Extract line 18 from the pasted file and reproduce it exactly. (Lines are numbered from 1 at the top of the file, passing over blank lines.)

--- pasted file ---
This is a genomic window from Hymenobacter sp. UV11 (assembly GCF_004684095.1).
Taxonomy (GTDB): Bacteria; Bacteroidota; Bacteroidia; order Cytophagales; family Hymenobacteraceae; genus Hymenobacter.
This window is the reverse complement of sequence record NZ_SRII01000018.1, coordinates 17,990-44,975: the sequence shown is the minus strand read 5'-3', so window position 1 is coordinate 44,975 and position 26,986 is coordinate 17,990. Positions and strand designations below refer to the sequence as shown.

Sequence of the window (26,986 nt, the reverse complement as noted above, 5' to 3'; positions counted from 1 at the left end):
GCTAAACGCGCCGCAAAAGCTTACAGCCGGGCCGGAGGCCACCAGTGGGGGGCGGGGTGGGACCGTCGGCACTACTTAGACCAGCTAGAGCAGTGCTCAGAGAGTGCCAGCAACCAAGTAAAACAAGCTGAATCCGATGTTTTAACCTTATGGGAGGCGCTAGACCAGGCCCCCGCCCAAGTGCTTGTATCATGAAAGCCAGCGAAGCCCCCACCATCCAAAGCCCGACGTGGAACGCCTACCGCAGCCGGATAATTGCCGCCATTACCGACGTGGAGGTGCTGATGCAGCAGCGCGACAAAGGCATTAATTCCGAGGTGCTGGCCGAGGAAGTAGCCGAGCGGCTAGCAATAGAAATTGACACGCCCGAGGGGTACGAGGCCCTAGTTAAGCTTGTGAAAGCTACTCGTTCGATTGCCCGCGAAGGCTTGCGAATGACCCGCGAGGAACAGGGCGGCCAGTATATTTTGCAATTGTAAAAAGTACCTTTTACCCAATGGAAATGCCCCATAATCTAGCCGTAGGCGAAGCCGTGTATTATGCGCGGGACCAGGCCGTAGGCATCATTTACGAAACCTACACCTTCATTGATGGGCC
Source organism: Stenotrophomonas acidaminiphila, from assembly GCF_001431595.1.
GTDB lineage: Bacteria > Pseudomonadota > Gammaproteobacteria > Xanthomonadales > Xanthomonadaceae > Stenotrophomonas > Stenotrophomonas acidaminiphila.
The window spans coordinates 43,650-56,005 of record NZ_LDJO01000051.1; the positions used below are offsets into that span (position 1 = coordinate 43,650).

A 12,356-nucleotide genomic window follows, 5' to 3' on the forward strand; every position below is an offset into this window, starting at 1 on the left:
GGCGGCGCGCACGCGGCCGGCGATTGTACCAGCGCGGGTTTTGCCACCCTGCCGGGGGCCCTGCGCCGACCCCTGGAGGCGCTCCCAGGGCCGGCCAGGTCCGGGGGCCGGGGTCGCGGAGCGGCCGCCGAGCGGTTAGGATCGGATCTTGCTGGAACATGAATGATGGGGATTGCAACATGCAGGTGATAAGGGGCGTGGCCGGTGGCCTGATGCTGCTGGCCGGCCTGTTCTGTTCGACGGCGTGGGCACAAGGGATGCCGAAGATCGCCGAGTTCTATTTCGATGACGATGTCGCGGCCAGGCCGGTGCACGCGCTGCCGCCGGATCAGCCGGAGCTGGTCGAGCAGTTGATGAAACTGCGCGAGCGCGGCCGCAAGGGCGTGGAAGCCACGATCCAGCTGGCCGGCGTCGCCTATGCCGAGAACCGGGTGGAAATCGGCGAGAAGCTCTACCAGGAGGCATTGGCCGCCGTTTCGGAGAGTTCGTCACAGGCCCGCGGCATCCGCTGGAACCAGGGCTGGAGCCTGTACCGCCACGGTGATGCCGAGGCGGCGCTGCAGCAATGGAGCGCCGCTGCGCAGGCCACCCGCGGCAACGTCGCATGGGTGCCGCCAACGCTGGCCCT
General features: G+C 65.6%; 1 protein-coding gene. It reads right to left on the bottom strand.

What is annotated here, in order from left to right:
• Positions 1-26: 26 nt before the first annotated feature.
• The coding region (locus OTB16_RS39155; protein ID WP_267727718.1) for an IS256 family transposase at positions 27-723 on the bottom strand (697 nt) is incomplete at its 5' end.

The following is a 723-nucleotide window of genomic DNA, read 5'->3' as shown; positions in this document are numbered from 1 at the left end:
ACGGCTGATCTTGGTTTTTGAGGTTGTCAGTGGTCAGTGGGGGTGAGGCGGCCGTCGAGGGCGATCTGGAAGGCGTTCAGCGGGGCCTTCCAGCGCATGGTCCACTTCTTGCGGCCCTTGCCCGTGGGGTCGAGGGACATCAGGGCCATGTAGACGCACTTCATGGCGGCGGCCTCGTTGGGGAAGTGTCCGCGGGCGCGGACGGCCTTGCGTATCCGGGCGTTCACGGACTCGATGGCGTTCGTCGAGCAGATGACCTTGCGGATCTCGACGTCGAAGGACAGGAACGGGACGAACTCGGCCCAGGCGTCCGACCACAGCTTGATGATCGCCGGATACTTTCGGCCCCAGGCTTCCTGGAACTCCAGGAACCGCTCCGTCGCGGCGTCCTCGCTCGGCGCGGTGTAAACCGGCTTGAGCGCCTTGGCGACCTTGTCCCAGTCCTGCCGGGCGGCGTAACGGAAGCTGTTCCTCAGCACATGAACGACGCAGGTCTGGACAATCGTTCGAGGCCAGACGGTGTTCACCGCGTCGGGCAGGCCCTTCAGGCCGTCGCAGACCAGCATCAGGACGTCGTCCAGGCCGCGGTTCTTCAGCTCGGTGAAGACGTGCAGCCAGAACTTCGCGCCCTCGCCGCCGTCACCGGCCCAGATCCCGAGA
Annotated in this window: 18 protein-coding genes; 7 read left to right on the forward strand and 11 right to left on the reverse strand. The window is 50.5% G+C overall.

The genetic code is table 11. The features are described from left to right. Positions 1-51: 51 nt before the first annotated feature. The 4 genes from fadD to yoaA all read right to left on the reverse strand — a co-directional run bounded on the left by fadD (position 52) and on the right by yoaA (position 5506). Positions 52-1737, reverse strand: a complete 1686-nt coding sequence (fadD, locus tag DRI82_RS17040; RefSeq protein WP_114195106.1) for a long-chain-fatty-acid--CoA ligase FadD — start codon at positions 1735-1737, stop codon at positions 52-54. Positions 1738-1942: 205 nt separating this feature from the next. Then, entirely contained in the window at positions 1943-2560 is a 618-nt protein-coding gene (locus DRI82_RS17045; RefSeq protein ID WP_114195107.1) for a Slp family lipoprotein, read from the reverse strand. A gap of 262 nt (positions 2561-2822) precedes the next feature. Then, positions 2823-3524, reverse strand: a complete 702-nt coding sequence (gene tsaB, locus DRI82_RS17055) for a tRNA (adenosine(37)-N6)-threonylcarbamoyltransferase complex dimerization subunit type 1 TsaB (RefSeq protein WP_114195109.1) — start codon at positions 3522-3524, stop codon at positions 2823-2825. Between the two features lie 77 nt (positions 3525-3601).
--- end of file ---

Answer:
The genetic code is table 11. The features are described from left to right. Positions 1-51: 51 nt before the first annotated feature. The 4 genes from fadD to yoaA all read right to left on the reverse strand — a co-directional run bounded on the left by fadD (position 52) and on the right by yoaA (position 5506). Positions 52-1737, reverse strand: a complete 1686-nt coding sequence (fadD, locus tag DRI82_RS17040; RefSeq protein WP_114195106.1) for a long-chain-fatty-acid--CoA ligase FadD — start codon at positions 1735-1737, stop codon at positions 52-54. Positions 1738-1942: 205 nt separating this feature from the next. Then, entirely contained in the window at positions 1943-2560 is a 618-nt protein-coding gene (locus DRI82_RS17045; RefSeq protein ID WP_114195107.1) for a Slp family lipoprotein, read from the reverse strand. A gap of 262 nt (positions 2561-2822) precedes the next feature. Then, positions 2823-3524, reverse strand: a complete 702-nt coding sequence (gene tsaB, locus DRI82_RS17055) for a tRNA (adenosine(37)-N6)-threonylcarbamoyltransferase complex dimerization subunit type 1 TsaB (RefSeq protein WP_114195109.1) — start codon at positions 3522-3524, stop codon at positions 2823-2825. Between the two features lie 77 nt (positions 3525-3601).